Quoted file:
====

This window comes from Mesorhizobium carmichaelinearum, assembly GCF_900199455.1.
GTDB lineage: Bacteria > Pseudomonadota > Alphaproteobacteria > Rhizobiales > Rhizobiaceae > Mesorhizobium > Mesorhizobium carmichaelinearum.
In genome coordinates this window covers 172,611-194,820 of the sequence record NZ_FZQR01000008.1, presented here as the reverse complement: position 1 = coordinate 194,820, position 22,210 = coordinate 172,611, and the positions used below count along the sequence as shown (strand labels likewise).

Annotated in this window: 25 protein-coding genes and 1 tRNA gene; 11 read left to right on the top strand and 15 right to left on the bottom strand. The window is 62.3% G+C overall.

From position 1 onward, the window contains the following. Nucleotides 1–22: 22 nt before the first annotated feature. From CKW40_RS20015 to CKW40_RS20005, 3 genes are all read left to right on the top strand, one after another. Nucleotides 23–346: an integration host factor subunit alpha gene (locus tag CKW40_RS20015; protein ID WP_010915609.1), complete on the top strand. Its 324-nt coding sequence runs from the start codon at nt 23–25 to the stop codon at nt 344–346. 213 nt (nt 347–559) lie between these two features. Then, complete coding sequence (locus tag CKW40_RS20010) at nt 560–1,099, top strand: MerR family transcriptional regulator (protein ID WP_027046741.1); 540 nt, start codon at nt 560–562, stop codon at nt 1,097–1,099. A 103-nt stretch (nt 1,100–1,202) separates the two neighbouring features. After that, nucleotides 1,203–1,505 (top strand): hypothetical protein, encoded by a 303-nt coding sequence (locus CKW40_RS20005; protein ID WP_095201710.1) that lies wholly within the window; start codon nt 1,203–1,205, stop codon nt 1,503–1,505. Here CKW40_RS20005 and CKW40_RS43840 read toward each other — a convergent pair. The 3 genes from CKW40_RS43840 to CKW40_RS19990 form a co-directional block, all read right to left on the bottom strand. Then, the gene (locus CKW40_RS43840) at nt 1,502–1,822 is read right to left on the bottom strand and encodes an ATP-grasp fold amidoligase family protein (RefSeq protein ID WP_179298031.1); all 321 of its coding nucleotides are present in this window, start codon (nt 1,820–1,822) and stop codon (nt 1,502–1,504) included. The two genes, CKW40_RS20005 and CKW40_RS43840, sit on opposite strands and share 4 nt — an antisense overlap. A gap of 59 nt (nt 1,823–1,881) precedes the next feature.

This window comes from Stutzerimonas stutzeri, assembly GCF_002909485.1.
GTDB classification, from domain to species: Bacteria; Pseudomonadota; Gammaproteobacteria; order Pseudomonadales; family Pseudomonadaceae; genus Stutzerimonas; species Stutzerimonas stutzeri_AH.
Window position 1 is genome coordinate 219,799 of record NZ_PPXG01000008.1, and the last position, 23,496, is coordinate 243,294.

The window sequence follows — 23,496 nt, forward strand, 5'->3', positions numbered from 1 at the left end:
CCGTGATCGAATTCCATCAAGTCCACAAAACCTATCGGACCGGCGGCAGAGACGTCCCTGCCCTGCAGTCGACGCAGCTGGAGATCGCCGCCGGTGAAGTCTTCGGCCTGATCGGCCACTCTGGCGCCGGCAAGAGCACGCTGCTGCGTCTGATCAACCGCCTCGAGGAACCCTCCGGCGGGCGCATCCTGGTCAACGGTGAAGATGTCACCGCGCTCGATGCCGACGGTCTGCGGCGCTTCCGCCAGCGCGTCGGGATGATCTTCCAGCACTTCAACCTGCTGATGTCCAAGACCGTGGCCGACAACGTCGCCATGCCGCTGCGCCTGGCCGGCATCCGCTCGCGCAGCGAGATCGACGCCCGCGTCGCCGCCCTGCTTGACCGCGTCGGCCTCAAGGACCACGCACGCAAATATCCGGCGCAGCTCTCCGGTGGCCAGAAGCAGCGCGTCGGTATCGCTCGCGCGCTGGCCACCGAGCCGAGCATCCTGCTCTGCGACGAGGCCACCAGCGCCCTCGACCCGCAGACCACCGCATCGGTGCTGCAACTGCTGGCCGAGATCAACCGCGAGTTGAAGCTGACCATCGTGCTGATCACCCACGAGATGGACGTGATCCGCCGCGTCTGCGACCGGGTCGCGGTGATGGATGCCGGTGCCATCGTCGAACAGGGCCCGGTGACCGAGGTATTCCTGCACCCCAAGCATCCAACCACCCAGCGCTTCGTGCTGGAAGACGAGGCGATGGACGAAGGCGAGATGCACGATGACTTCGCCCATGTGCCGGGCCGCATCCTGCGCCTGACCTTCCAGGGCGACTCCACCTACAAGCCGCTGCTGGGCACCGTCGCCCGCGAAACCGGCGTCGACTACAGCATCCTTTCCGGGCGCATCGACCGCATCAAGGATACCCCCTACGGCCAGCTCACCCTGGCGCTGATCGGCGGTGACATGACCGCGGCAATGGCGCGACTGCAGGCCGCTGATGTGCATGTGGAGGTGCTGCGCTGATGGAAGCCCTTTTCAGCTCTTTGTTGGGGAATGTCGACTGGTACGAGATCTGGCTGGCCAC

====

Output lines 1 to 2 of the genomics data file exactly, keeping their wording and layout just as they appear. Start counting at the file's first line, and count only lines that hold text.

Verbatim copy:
This window comes from Mesorhizobium carmichaelinearum, assembly GCF_900199455.1.
GTDB lineage: Bacteria > Pseudomonadota > Alphaproteobacteria > Rhizobiales > Rhizobiaceae > Mesorhizobium > Mesorhizobium carmichaelinearum.